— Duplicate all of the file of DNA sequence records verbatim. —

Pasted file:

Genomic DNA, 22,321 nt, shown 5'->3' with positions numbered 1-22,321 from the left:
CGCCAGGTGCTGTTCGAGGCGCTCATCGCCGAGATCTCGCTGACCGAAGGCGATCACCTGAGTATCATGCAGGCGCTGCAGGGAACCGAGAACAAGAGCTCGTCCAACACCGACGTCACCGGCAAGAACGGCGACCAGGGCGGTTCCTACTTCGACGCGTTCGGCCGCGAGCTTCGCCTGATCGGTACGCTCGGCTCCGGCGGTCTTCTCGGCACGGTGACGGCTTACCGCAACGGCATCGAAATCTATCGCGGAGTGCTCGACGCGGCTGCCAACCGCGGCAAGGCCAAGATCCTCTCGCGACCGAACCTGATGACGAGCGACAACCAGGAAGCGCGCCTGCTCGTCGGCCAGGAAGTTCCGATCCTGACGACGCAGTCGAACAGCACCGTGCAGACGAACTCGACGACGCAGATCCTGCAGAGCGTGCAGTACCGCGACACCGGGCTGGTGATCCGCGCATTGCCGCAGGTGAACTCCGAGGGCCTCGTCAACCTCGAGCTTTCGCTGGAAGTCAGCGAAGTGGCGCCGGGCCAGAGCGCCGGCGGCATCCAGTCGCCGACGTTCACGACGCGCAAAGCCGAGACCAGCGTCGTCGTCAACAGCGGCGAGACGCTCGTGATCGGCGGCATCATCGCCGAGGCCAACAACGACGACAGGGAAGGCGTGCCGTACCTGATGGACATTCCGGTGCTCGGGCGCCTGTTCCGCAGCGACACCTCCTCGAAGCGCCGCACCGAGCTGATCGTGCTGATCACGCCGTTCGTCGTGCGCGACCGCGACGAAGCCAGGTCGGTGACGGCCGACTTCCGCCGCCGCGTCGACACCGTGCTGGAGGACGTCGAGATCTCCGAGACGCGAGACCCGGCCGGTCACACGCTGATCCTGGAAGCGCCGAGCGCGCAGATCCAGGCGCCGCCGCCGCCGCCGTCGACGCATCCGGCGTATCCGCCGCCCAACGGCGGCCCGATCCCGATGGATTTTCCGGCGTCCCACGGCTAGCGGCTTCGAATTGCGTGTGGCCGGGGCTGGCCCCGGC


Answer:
Genomic DNA, 22,321 nt, shown 5'->3' with positions numbered 1-22,321 from the left:
CGCCAGGTGCTGTTCGAGGCGCTCATCGCCGAGATCTCGCTGACCGAAGGCGATCACCTGAGTATCATGCAGGCGCTGCAGGGAACCGAGAACAAGAGCTCGTCCAACACCGACGTCACCGGCAAGAACGGCGACCAGGGCGGTTCCTACTTCGACGCGTTCGGCCGCGAGCTTCGCCTGATCGGTACGCTCGGCTCCGGCGGTCTTCTCGGCACGGTGACGGCTTACCGCAACGGCATCGAAATCTATCGCGGAGTGCTCGACGCGGCTGCCAACCGCGGCAAGGCCAAGATCCTCTCGCGACCGAACCTGATGACGAGCGACAACCAGGAAGCGCGCCTGCTCGTCGGCCAGGAAGTTCCGATCCTGACGACGCAGTCGAACAGCACCGTGCAGACGAACTCGACGACGCAGATCCTGCAGAGCGTGCAGTACCGCGACACCGGGCTGGTGATCCGCGCATTGCCGCAGGTGAACTCCGAGGGCCTCGTCAACCTCGAGCTTTCGCTGGAAGTCAGCGAAGTGGCGCCGGGCCAGAGCGCCGGCGGCATCCAGTCGCCGACGTTCACGACGCGCAAAGCCGAGACCAGCGTCGTCGTCAACAGCGGCGAGACGCTCGTGATCGGCGGCATCATCGCCGAGGCCAACAACGACGACAGGGAAGGCGTGCCGTACCTGATGGACATTCCGGTGCTCGGGCGCCTGTTCCGCAGCGACACCTCCTCGAAGCGCCGCACCGAGCTGATCGTGCTGATCACGCCGTTCGTCGTGCGCGACCGCGACGAAGCCAGGTCGGTGACGGCCGACTTCCGCCGCCGCGTCGACACCGTGCTGGAGGACGTCGAGATCTCCGAGACGCGAGACCCGGCCGGTCACACGCTGATCCTGGAAGCGCCGAGCGCGCAGATCCAGGCGCCGCCGCCGCCGCCGTCGACGCATCCGGCGTATCCGCCGCCCAACGGCGGCCCGATCCCGATGGATTTTCCGGCGTCCCACGGCTAGCGGCTTCGAATTGCGTGTGGCCGGGGCTGGCCCCGGC